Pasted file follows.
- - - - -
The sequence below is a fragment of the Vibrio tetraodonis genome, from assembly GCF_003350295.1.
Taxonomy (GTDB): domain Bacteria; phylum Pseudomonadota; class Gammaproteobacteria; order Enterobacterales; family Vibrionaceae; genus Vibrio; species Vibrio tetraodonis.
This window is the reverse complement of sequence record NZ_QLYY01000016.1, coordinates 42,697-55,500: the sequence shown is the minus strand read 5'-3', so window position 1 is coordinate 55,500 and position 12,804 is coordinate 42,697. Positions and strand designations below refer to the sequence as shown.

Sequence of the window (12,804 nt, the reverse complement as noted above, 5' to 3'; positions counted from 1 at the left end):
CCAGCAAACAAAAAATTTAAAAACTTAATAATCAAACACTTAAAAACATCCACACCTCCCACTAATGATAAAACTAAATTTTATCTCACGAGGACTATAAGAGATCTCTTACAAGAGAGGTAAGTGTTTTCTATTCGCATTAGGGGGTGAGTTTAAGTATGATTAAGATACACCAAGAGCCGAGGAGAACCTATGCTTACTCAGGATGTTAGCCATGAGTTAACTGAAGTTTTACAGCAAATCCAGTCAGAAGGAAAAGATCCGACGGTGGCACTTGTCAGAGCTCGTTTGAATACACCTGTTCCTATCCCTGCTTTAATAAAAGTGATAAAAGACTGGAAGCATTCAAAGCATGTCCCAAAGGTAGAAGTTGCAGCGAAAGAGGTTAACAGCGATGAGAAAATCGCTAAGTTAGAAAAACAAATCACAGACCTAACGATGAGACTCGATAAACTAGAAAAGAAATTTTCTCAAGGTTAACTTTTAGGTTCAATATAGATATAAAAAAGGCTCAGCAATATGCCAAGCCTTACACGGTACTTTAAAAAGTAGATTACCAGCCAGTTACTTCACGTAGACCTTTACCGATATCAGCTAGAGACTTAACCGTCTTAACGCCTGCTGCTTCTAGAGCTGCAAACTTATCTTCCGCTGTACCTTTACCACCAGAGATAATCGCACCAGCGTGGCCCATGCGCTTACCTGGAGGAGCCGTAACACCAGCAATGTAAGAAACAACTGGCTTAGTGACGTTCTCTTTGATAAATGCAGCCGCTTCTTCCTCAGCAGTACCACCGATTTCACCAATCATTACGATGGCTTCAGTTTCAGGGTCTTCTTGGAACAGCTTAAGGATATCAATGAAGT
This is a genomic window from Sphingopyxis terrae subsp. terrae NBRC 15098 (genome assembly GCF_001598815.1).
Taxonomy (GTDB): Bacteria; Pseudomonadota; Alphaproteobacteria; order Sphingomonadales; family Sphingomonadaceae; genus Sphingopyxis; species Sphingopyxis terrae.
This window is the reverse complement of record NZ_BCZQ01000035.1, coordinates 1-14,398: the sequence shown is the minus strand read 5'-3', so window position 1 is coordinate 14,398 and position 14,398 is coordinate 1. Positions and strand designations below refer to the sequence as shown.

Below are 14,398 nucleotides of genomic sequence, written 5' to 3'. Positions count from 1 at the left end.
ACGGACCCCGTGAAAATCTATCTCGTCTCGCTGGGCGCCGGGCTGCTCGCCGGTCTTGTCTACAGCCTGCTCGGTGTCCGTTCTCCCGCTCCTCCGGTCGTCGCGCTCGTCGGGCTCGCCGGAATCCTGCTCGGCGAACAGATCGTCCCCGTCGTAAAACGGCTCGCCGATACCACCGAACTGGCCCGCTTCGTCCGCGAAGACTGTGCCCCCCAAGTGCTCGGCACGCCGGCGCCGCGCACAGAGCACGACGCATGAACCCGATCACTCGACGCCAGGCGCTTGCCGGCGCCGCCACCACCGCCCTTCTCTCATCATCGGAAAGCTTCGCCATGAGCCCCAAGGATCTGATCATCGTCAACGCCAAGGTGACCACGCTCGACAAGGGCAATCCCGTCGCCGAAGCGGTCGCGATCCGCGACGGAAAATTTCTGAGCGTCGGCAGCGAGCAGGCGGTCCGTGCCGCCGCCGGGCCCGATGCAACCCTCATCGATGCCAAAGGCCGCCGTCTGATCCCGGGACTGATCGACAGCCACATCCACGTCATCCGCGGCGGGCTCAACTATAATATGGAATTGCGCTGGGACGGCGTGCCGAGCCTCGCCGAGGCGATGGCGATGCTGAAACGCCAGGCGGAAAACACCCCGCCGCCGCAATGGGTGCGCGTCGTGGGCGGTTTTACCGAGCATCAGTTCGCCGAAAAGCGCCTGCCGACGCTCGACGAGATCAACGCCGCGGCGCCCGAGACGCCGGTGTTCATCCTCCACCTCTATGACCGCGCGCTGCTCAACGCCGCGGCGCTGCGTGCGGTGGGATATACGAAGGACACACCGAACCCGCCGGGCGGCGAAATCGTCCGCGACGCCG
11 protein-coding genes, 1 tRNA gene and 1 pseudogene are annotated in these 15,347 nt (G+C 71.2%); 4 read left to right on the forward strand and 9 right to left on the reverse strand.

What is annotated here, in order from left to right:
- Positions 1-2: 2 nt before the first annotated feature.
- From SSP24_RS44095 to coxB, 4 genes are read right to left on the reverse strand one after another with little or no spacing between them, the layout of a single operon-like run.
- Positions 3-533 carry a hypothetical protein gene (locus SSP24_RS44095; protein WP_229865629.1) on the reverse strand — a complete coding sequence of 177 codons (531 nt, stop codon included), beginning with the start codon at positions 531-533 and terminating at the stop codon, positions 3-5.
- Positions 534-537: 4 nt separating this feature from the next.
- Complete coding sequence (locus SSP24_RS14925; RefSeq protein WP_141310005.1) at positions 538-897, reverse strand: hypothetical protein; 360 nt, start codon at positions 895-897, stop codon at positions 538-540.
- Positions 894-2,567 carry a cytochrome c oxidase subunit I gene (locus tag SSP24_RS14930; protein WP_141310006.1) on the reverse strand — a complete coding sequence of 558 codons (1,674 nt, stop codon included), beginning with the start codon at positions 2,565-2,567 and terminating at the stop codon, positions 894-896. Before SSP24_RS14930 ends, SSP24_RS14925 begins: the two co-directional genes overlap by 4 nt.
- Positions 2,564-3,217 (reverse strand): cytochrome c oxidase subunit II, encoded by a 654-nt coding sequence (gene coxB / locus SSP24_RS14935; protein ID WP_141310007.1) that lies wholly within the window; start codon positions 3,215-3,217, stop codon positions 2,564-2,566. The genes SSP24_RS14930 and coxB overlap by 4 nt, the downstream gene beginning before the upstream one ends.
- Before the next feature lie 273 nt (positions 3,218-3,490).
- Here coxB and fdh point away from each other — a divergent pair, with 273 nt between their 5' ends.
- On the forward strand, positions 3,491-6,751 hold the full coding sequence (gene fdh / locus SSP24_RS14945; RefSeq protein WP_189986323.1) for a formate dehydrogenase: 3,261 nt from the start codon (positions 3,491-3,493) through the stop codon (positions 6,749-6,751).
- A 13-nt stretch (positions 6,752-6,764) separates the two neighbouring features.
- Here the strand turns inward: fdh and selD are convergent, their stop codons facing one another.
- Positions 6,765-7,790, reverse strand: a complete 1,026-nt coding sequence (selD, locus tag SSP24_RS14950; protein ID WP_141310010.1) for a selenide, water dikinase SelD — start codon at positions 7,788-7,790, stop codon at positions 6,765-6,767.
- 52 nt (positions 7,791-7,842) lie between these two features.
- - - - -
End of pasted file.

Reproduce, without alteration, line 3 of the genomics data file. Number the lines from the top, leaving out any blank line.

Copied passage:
This window is the reverse complement of sequence record NZ_QLYY01000016.1, coordinates 42,697-55,500: the sequence shown is the minus strand read 5'-3', so window position 1 is coordinate 55,500 and position 12,804 is coordinate 42,697. Positions and strand designations below refer to the sequence as shown.